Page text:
Occupancy Rate

Nationally, the occupancy rate peaked at 94.57% in September before declining to 94.11% to end the year. The occupancy rate typically declines in the fourth quarter each year because of normal seasonality. In 2011, the national average occupancy rate declined from a peak of 94.27% in August to 93.63% in December. This year was the first time the national occupancy rate finished the year above 94.0% since 2006.


Asset Class Performance in 2012

Class C properties finished the year with the most improved effective rent growth rate. Compared to December 2011, annual effective rent growth improved from 3.4% to 4.3% for Class C properties. Class B properties maintained a fairly consistent growth rate over the same period, improving slightly from 3.8% to 3.9%. Annual effective rent growth slowed throughout 2012 for Class A properties, which finished 2011 with 4.9% annual effective rent growth but slipped to a rate of 3.4% by the end of 2012.

Class A properties continued to maintain the highest occupancy rate of the three classes. However, while December is a seasonally slow period in which occupancy typically declines, the 94.9% occupancy rate for Class A properties was the first time the group averaged less than 95.0% at the national level since February 2011. In previous newsletters I have mentioned the need to monitor the performance of Class A properties closely for any impact from new supply. A question to be answered is whether a significant trend is developing with annual effective rent growth slowing and the occupancy rate dropping below 95.0%, or whether the decline can simply be attributed to seasonality. The trends early in 2013 should provide more clarity on this issue.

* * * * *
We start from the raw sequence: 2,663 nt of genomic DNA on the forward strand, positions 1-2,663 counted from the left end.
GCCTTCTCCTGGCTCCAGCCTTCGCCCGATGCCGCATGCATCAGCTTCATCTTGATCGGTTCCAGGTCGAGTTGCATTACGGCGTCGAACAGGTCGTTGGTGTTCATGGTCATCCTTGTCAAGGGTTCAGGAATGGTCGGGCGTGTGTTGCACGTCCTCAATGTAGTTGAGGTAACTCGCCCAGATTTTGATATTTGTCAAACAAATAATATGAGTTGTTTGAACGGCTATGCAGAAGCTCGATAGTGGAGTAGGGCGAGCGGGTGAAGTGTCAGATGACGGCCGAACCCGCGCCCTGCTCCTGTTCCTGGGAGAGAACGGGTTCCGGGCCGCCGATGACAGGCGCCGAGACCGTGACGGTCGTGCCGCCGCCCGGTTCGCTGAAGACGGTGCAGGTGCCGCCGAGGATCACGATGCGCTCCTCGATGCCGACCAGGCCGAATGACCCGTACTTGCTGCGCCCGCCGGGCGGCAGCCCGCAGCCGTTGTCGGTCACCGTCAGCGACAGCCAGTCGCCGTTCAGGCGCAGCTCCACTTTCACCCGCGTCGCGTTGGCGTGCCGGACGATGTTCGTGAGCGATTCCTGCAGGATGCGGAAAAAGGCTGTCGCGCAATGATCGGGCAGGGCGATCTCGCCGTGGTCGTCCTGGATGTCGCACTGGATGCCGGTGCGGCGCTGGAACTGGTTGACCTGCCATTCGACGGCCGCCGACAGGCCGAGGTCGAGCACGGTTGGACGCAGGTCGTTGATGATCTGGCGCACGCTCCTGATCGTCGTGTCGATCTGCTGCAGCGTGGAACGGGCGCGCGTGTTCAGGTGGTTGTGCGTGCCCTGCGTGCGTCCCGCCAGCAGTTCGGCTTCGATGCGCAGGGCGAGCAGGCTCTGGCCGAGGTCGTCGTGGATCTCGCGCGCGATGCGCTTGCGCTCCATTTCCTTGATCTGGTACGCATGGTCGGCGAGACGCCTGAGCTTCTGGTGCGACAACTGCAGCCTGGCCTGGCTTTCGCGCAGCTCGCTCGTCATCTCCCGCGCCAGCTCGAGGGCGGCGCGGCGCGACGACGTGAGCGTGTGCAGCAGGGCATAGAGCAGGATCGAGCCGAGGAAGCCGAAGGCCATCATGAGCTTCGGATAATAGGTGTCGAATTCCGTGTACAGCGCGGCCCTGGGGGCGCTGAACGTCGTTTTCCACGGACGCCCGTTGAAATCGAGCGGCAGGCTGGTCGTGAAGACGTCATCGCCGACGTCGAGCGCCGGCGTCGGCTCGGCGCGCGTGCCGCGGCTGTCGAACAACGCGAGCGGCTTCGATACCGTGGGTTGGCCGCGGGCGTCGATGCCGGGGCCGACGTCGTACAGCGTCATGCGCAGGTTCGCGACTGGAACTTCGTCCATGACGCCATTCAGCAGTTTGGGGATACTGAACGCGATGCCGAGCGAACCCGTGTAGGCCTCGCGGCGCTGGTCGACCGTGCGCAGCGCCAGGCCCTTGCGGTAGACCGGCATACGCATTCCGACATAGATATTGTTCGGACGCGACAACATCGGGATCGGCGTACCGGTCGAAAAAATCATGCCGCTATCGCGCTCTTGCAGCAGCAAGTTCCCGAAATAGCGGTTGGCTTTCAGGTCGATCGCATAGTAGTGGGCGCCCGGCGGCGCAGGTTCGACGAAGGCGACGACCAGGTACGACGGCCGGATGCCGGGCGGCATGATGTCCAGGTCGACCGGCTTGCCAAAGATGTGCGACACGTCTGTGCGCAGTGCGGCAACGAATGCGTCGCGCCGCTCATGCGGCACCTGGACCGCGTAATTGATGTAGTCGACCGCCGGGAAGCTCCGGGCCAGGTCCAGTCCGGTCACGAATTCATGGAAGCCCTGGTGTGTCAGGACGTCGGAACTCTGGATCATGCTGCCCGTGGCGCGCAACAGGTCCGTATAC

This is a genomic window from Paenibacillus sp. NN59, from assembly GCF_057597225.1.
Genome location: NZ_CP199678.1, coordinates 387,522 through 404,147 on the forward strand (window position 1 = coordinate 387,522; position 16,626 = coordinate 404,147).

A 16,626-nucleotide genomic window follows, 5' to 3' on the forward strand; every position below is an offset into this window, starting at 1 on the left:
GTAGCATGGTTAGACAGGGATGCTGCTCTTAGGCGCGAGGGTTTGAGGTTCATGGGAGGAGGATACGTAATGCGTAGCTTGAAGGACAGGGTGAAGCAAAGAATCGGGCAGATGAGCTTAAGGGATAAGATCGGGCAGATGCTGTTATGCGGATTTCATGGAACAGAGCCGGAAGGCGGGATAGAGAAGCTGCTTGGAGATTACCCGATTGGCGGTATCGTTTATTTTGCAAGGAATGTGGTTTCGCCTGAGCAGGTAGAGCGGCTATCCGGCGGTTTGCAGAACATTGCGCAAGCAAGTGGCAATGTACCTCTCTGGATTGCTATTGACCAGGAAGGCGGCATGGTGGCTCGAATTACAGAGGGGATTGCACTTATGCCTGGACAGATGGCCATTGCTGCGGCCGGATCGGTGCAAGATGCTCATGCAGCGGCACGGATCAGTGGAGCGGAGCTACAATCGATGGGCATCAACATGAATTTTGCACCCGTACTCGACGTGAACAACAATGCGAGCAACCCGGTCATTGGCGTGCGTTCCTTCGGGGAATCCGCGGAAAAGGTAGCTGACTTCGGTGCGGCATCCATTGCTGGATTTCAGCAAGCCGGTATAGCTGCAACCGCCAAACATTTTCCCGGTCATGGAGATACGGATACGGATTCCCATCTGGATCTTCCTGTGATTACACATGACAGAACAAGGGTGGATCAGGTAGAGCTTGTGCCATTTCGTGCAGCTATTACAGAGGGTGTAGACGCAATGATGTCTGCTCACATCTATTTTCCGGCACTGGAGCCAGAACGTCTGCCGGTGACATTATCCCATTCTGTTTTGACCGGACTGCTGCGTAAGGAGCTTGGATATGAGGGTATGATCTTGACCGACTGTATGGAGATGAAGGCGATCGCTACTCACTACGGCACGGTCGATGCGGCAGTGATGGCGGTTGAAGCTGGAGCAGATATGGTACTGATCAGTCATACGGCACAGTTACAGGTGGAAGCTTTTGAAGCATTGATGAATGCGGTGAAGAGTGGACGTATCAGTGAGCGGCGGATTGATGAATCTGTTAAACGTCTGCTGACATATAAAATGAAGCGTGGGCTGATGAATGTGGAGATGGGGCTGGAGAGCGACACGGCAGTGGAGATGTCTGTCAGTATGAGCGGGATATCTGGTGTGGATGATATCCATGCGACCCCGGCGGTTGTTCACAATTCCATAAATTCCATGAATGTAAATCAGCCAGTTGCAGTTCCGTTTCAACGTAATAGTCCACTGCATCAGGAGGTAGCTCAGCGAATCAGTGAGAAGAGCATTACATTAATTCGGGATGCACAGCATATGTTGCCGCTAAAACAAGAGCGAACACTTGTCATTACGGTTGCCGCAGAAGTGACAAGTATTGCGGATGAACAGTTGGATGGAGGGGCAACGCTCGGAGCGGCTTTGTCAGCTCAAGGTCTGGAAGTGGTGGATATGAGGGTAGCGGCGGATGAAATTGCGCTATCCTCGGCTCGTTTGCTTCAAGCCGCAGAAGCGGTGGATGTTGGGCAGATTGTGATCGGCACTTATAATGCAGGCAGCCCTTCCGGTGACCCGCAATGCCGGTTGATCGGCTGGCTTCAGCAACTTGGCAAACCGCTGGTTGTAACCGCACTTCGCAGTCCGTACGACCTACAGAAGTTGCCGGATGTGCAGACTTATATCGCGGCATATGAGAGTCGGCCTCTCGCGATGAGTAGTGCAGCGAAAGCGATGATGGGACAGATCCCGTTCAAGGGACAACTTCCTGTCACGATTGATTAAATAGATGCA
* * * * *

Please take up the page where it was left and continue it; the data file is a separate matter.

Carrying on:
Much like the improvement in effective rent growth, Class C properties experienced the most improvement in occupancy rate of the three asset classes during 2012. Occupancy growth is somewhat of an unfair comparison because Class C properties had much more room to improve than the other two classes, but the improvement is noteworthy nonetheless. Class C properties had an average occupancy rate in December greater than 94.0% in 42 of the top 88 MSAs. That was only true for nine MSAs three years ago while the apartment market was at its trough.


Top and Bottom Performing MSAs in 2012

Effective rent growth remained very strong in many MSAs across the nation during 2012. While annual growth rates have moderated for most MSAs over the past 18 months, 40 of the top 88 MSAs had an annual effective rent growth rate of 4.0% or better in December 2012. Even with the normal seasonal decline, 57 MSAs also had an occupancy rate above 94% to close the year. The following table displays the top 5 and bottom 5 MSAs for annual effective rent growth rates, along with other notable MSAs, across the country.



At the end of 2012, Axiometrics was actively tracking close to 1.4 million market rate apartment units in the construction pipeline across 328 MSAs and 833 submarkets. More than 1.0 million of those units were somewhere in the planning stage, from early conceptual drawings to late in the permitting process. As of late-December, there were 226,674 units under construction that had not yet begun leasing. There were 120,067 units in lease up, of which 40,369 units were at properties where construction had not yet finished. Please note that these figures are only focusing on market rate apartment units tracked by Axiometrics, which are typically 40 units and larger. Also, these statistics do not include the student, senior, affordable, or condo properties, which Axiometrics is also tracking.


New construction continued to increase in 2012, which will translate into more deliveries in 2013. Close to 164,000 units are scheduled to deliver over the next four quarters, or almost double the approximately 86,000 units delivered in 2012.


While close to 150 MSAs will see new units delivered in 2013, almost one-third of the nation’s deliveries will be concentrated in six MSAs: Washington, DC; Dallas; New York; Seattle; Austin; and Houston.